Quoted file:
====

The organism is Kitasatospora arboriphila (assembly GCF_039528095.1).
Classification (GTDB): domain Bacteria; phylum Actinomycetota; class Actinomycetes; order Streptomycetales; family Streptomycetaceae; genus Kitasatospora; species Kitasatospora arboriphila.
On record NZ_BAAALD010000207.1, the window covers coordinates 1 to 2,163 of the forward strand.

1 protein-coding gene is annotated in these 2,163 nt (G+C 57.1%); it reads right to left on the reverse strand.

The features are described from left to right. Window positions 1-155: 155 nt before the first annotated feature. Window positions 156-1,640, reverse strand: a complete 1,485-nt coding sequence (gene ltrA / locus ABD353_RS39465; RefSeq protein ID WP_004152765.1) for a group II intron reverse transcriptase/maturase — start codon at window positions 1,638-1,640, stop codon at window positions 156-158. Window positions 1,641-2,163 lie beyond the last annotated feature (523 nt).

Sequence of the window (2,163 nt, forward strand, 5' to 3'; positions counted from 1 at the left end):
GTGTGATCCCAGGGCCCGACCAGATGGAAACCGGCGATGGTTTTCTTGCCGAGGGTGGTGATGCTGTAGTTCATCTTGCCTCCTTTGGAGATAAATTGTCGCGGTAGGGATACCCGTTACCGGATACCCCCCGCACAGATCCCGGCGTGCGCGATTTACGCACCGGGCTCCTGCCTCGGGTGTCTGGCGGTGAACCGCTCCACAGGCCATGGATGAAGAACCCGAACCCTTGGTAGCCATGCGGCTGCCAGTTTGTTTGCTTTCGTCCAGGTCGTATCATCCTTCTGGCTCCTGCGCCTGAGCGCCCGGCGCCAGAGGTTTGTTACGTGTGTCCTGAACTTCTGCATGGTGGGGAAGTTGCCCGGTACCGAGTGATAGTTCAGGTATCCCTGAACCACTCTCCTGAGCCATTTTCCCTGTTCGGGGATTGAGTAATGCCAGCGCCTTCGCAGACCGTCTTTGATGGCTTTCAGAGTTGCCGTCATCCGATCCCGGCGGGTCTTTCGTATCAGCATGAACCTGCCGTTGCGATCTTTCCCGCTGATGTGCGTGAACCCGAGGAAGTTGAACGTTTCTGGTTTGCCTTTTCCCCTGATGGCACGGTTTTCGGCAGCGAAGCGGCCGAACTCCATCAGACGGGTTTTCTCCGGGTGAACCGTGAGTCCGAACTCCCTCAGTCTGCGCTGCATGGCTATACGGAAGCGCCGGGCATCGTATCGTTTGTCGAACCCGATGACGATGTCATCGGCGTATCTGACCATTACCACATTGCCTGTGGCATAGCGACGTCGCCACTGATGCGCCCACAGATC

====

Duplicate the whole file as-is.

The organism is Kitasatospora arboriphila (assembly GCF_039528095.1).
Classification (GTDB): domain Bacteria; phylum Actinomycetota; class Actinomycetes; order Streptomycetales; family Streptomycetaceae; genus Kitasatospora; species Kitasatospora arboriphila.
On record NZ_BAAALD010000207.1, the window covers coordinates 1 to 2,163 of the forward strand.

1 protein-coding gene is annotated in these 2,163 nt (G+C 57.1%); it reads right to left on the reverse strand.

The features are described from left to right. Window positions 1-155: 155 nt before the first annotated feature. Window positions 156-1,640, reverse strand: a complete 1,485-nt coding sequence (gene ltrA / locus ABD353_RS39465; RefSeq protein ID WP_004152765.1) for a group II intron reverse transcriptase/maturase — start codon at window positions 1,638-1,640, stop codon at window positions 156-158. Window positions 1,641-2,163 lie beyond the last annotated feature (523 nt).

Sequence of the window (2,163 nt, forward strand, 5' to 3'; positions counted from 1 at the left end):
GTGTGATCCCAGGGCCCGACCAGATGGAAACCGGCGATGGTTTTCTTGCCGAGGGTGGTGATGCTGTAGTTCATCTTGCCTCCTTTGGAGATAAATTGTCGCGGTAGGGATACCCGTTACCGGATACCCCCCGCACAGATCCCGGCGTGCGCGATTTACGCACCGGGCTCCTGCCTCGGGTGTCTGGCGGTGAACCGCTCCACAGGCCATGGATGAAGAACCCGAACCCTTGGTAGCCATGCGGCTGCCAGTTTGTTTGCTTTCGTCCAGGTCGTATCATCCTTCTGGCTCCTGCGCCTGAGCGCCCGGCGCCAGAGGTTTGTTACGTGTGTCCTGAACTTCTGCATGGTGGGGAAGTTGCCCGGTACCGAGTGATAGTTCAGGTATCCCTGAACCACTCTCCTGAGCCATTTTCCCTGTTCGGGGATTGAGTAATGCCAGCGCCTTCGCAGACCGTCTTTGATGGCTTTCAGAGTTGCCGTCATCCGATCCCGGCGGGTCTTTCGTATCAGCATGAACCTGCCGTTGCGATCTTTCCCGCTGATGTGCGTGAACCCGAGGAAGTTGAACGTTTCTGGTTTGCCTTTTCCCCTGATGGCACGGTTTTCGGCAGCGAAGCGGCCGAACTCCATCAGACGGGTTTTCTCCGGGTGAACCGTGAGTCCGAACTCCCTCAGTCTGCGCTGCATGGCTATACGGAAGCGCCGGGCATCGTATCGTTTGTCGAACCCGATGACGATGTCATCGGCGTATCTGACCATTACCACATTGCCTGTGGCATAGCGACGTCGCCACTGATGCGCCCACAGATC